FTSE 100 slides on US jobs figures


London Stock Exchange

A turbulent week for investors ended with a slump today after US jobs figures raised fears of an early finish to the country's monetary stimulus campaign.

Employers added 175,000 jobs in January, a better than expected figure but not enough to prevent the unemployment rate edging up to 6.7%.

The good news was taken badly on markets because it may convince the US Federal Reserve to hasten the end of quantitative easing, which is still providing 65 billion US dollars a month of emergency support.

The FTSE 100 Index was close to its opening mark until the figures were released, before closing 75.8 points lower at 6712.7. The decline caps a volatile few days for investors after a 1.5% slump on Monday caused by Russia's military intervention in Ukraine.

The figures increased the value of the US dollar, which had earlier fallen to a two-year low against the euro after the Europe's decision to keep interest rates on hold. The pound was down against the greenback and euro at 1.67 and 1.21 respectively.

The US update also compounded a difficult session for miners after stocks were earlier hit by China's decision to allow the country's first corporate bond default.

Leaders want market forces to play a bigger role but analysts are worried about rising corporate debt and the impact this will have on economic growth as China tries to cool a lending boom.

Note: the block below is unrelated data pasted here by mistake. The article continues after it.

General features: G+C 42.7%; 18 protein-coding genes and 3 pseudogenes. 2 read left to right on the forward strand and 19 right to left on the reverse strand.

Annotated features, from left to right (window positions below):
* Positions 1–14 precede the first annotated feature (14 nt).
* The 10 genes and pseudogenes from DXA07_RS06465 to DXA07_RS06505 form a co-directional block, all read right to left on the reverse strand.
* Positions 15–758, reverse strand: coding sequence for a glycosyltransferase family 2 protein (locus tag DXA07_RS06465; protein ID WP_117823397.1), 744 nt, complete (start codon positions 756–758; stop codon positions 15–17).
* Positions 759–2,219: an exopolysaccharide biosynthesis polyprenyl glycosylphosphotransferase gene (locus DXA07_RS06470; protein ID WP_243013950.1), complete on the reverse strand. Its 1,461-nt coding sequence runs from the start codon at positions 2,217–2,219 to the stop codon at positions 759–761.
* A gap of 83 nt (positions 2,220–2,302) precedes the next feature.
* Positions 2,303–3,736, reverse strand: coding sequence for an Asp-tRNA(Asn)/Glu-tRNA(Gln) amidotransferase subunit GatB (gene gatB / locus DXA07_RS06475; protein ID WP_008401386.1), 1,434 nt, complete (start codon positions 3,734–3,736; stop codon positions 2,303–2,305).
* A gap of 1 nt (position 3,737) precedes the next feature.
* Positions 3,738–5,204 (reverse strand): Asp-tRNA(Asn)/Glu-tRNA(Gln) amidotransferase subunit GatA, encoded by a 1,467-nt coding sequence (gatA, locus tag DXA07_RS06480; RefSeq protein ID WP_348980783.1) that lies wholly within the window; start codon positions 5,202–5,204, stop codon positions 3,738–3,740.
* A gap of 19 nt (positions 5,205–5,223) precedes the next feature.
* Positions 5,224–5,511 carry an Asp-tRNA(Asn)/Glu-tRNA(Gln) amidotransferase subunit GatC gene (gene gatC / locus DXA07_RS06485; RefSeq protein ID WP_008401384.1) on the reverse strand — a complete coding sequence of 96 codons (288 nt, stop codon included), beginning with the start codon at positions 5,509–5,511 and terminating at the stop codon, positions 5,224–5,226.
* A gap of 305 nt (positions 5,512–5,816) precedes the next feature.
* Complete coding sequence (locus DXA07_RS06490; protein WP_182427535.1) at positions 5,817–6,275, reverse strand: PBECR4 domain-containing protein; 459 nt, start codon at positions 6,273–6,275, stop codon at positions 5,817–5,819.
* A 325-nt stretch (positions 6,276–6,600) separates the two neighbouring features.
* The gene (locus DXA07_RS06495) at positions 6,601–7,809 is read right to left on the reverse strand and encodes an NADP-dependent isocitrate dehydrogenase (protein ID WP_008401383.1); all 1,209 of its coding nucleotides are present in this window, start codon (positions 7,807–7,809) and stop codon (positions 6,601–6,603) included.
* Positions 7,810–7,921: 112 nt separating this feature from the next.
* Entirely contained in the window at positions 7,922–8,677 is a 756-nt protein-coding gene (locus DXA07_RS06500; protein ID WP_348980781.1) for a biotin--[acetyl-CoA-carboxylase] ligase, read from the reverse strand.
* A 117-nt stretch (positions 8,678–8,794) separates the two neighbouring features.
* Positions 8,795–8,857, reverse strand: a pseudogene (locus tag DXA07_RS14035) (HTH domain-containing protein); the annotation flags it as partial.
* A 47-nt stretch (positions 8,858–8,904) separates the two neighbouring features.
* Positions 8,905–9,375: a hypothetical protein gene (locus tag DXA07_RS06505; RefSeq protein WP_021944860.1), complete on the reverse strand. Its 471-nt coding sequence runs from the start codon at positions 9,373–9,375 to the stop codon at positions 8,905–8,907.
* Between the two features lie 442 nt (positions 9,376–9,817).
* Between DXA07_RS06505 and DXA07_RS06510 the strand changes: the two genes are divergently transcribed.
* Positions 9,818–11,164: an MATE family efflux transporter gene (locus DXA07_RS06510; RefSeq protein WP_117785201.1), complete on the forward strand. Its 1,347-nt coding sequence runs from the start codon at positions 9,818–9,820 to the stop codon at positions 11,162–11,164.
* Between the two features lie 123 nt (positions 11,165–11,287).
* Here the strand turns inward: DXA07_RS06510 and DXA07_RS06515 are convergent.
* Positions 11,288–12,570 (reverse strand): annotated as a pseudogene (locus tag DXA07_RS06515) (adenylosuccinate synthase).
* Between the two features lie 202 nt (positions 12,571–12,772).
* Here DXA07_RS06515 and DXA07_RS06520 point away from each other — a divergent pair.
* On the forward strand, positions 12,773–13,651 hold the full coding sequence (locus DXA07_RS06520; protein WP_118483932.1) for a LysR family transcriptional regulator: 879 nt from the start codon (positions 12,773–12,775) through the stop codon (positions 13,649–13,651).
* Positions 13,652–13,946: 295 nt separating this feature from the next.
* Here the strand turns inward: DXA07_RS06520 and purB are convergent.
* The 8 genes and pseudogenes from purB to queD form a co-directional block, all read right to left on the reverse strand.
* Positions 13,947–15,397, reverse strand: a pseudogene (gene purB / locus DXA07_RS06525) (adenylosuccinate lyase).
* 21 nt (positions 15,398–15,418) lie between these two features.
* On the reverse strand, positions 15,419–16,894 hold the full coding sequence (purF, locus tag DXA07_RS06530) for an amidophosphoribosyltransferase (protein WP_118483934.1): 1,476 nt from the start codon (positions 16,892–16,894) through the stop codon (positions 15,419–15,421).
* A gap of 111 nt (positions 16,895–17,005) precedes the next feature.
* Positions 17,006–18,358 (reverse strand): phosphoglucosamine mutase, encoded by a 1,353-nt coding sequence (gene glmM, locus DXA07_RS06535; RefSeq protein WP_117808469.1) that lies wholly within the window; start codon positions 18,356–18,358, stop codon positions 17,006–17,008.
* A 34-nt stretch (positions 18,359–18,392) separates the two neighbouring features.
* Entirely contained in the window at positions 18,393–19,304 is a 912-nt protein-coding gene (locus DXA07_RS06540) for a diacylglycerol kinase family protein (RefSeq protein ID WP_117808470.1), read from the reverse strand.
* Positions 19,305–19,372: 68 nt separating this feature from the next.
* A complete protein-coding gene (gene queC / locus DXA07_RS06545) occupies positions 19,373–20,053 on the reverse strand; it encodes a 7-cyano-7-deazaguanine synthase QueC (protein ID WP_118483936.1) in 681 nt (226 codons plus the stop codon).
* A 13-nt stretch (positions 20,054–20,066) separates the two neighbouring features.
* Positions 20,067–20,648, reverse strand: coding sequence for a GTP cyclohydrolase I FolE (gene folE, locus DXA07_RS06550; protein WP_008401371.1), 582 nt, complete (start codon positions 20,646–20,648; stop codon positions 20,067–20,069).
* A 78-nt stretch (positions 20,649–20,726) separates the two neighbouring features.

Anglo American was the biggest faller, off 6% or 102.5p at 1462.5p, while Antofagasta was off 38p at 877p.

Insurance giant Aviva continued to attract buying interest despite the stock surging to its highest level in five years following results on Thursday.

The backing for chief executive Mark Wilson's turnaround plan kept Aviva near the top of the FTSE 100 Index risers board, up 4.5p to 508.5p alongside rival Legal & General which added 3.6p to 237.2p.

Royal Mail was 2p lower at 587p, having lost initial gains seen after JP Morgan Cazenove raised its target price from 700p to 765p. The review was based on a new assessment of the delivery firm's pension liabilities.

And outsourcing firm G4S lifted 8.4p to 243.9p on hopes that it will be able to draw a line under a dire past two years when it reports annual figures on Wednesday following a string of damaging blunders.

Among heavyweight fallers, Vodafone was 8.65p lower at 238.65p after Reuters reported that an improved offer from the mobile phone giant had secured a preliminary agreement to buy Spain's Ono.

In today's corporate news, AGA Rangemaster lifted 15p to 188p after it said current order intake was more than 6% ahead of the prior year, with the house market recovery among the factors in its improved fortunes.

Operating profits for last year rose 26% to £8.2 million as sales of AGA cookers surged 10%, having been down 2% at the half year stage.

The biggest FTSE 100 risers were G4S up 8.4p at 243.9p, Pearson ahead 21p at 1054p, Petrofac up 27p at 1405p and Legal & General ahead 3.6p at 237.2p.

The biggest fallers were Anglo American down 102.5p at 1462.5p, Glencore Xstrata off 15.1p at 324.85p, Antofagasta down 38p at 877p and Randgold Resources off 185p at 4880p.